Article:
What does the French AOC, or Appellation d’Origine Contrôlée, mean here in France? What is it actually about? And how does it pertain to cheese, as well as other food and drink? Let’s delve…
The French AOC Explained
So what actually is this AOC thing? AOC stands for Appellation d’Origine Contrôlée or “protected designation of origin”. It was set up in France, way back in 1411, to protect specific unique agricultural products, such as wine, cheese, butter, even lavender and lentils. (Ever heard of Puy Lentils?)
Essentially it protects artisans and/or unique products from people who would copy (and could not make it as well and, as important, consistently). Why is it not possible to copy? Because much of AOC designation is about the climate of the area, the soil, the local raw ingredients, even the storage, all coming together into the special product. Thus, not able to replicate elsewhere.
The French AOC is most notable, or infamous, in relation to wine. A wine in France is not a ‘Chardonnay’ but might be a ‘Chablis’, which is wine made from chardonnay grapes from Chablis in France. Champagne is probably the most contentious, and often the most fought over. It is because of Champagne’s AOC status that other countries, let alone other regions in France, are not allowed to use the Champagne designation.
If you are buying wine, you will find if it is designated as AOC on the label. There are only 363 wine AOCs in the whole of France. The first was given to Châteauneuf-du-Pape in 1937 (and probably why it is still one of the most well known wines even today.)
Cheese follows a similar concept. Like wine, cheese in France is based on location. An epoisses cheese is from Epoisses in Burgundy, France. And I dare you to find a stinkier cheese when it is ripe. The more familiar Roquefort cheese, that one with the blue veins running through it (another good smelly cheese when very ripe), is aged in the caves of Roquefort-sur-Soulzon in southern France. Camembert from Camembert in Normandy. Getting the picture?
Brie, a very well known cheese, is a slightly unusual one, though not the only one. It is actually a region, just outside of Paris, as well as various Brie named towns within the region.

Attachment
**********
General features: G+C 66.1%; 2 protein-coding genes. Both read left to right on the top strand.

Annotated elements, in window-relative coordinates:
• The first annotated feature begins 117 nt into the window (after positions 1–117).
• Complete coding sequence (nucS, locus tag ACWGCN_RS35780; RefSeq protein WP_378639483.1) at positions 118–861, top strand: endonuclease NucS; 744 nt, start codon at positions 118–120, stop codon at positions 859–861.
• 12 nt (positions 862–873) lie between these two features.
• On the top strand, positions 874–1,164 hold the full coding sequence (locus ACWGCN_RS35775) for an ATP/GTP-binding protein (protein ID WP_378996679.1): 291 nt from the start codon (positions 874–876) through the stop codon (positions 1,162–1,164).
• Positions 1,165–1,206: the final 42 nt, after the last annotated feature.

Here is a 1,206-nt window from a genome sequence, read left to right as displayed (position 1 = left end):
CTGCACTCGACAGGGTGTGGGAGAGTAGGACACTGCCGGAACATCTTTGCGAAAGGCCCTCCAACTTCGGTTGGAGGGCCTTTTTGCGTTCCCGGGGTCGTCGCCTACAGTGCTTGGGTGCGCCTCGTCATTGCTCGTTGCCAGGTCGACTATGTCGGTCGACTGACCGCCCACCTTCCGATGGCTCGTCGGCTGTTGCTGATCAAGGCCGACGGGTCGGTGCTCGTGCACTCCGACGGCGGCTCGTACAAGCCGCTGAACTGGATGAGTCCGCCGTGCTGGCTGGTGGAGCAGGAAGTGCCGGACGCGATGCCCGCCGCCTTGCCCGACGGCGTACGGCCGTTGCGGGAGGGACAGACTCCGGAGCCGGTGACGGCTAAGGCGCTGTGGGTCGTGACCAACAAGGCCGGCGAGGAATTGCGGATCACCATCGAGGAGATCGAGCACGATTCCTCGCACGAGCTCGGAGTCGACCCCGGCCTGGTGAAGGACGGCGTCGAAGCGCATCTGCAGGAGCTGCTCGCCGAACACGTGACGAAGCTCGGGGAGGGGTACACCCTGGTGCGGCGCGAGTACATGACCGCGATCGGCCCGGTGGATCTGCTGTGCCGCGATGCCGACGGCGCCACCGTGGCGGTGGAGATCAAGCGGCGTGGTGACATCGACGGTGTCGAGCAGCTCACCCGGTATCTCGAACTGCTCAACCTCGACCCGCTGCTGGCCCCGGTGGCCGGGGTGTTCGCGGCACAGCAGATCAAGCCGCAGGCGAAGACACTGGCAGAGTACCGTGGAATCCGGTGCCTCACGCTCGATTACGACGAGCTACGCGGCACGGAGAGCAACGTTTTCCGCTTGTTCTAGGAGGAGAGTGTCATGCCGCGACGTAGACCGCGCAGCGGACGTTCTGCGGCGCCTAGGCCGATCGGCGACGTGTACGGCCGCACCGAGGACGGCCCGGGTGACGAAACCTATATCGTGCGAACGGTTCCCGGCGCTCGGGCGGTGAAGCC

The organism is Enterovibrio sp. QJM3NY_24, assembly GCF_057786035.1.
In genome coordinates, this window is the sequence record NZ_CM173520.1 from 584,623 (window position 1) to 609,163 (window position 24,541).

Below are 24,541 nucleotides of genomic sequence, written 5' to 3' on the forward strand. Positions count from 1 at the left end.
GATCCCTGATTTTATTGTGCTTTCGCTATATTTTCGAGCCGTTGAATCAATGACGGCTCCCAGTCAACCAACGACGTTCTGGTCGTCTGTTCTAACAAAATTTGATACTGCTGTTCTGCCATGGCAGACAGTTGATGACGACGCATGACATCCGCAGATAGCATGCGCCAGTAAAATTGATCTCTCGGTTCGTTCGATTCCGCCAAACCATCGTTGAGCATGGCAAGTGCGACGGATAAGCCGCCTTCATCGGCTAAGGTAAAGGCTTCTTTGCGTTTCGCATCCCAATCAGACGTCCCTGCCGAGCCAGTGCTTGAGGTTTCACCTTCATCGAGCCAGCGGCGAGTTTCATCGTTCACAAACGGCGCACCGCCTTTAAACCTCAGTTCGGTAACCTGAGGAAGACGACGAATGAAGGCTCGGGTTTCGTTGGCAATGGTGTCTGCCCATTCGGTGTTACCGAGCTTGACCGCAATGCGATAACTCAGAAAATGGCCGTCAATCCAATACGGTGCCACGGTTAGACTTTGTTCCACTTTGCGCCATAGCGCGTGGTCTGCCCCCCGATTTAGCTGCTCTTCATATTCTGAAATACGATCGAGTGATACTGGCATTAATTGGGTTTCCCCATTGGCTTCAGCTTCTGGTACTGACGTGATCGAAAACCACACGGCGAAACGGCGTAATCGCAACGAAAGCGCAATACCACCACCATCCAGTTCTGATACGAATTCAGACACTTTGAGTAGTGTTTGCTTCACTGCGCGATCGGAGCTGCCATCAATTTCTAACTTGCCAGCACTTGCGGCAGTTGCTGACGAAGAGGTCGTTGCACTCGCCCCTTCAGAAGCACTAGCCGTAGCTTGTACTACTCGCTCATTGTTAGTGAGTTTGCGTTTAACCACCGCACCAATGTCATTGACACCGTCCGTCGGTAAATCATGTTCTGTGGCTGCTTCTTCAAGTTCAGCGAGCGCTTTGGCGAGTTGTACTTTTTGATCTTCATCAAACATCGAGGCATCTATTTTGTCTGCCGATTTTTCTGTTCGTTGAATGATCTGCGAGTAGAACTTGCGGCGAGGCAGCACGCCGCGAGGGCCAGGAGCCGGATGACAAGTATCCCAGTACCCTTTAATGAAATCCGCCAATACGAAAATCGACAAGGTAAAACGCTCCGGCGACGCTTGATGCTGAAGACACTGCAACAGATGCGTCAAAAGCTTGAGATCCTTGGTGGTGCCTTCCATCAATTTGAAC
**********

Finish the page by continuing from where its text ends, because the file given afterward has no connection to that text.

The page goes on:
There are in fact two ‘types’ of Brie. Brie de Meaux (a town) and Brie de Melun (also a town) which both have the French AOC. Brie from these towns is unpasteurised. Whilst Brie’s from the region, and any other Brie named town in the region, does not have AOC designation and so have the choice to be unpasteurised or pasteurised.
That is not to say cheese from one part of France can’t be as good as from another part of France, but they would taste different because of the difference in weather, grass, and ultimately the milk that goes into the making of the cheese, as well as the actual making process.
As mentioned above, the French AOC covers a number of products. There are 101 French AOC registered food products, the highest percentage of which is cheese. But there is also honey from Corsica, Echire unsalted butter with its taste of hazelnuts, figs from the micro-climate of Solliès, apples of the Limousin plateau, the Cévennes sweet onion… olives, walnuts, lamb, beans and of course, bread.
There is the likes of Bresse chickens. These are the most sought after chickens in France, particularly by chefs. And having tried one, they really are delicious, they taste like, umm, chicken. But are additionally very creamy in texture and taste.
From immediately around Pumpjack and I, we can see the Charolais, a white breed of cattle bred for meat. The beef is known for being particularly tender and flavourful. Charolais beef attained AOC status in 2010. So you can see that though there is a long history, it is also an on-going and current thing.
AOC’s lengthy history is one of the main reasons why France is known for its food. The concept of AOC has now in fact spread to other countries in Europe where it is known as the PDO. If you are truly into quality and the taste of your food, then a tour of France by AOC might be a wonderful taste filled adventure and a good way to truly get to know and understand what makes France, well, France.
More information on AOC :
Our own write up on terroir and how it defines wines : Terroir – Wine 101
Rural France Journals have a wonderfully informative French cheese discovering video, complete with looking at a map, that we can recommend.
(In French with English subtitles) And is also a great channel for insight into life in rural France.
If you are into all things French, particularly French wine or cheese gifts, do check out Our Shop. Here’s a taste…
(Simply click on an image to see more.)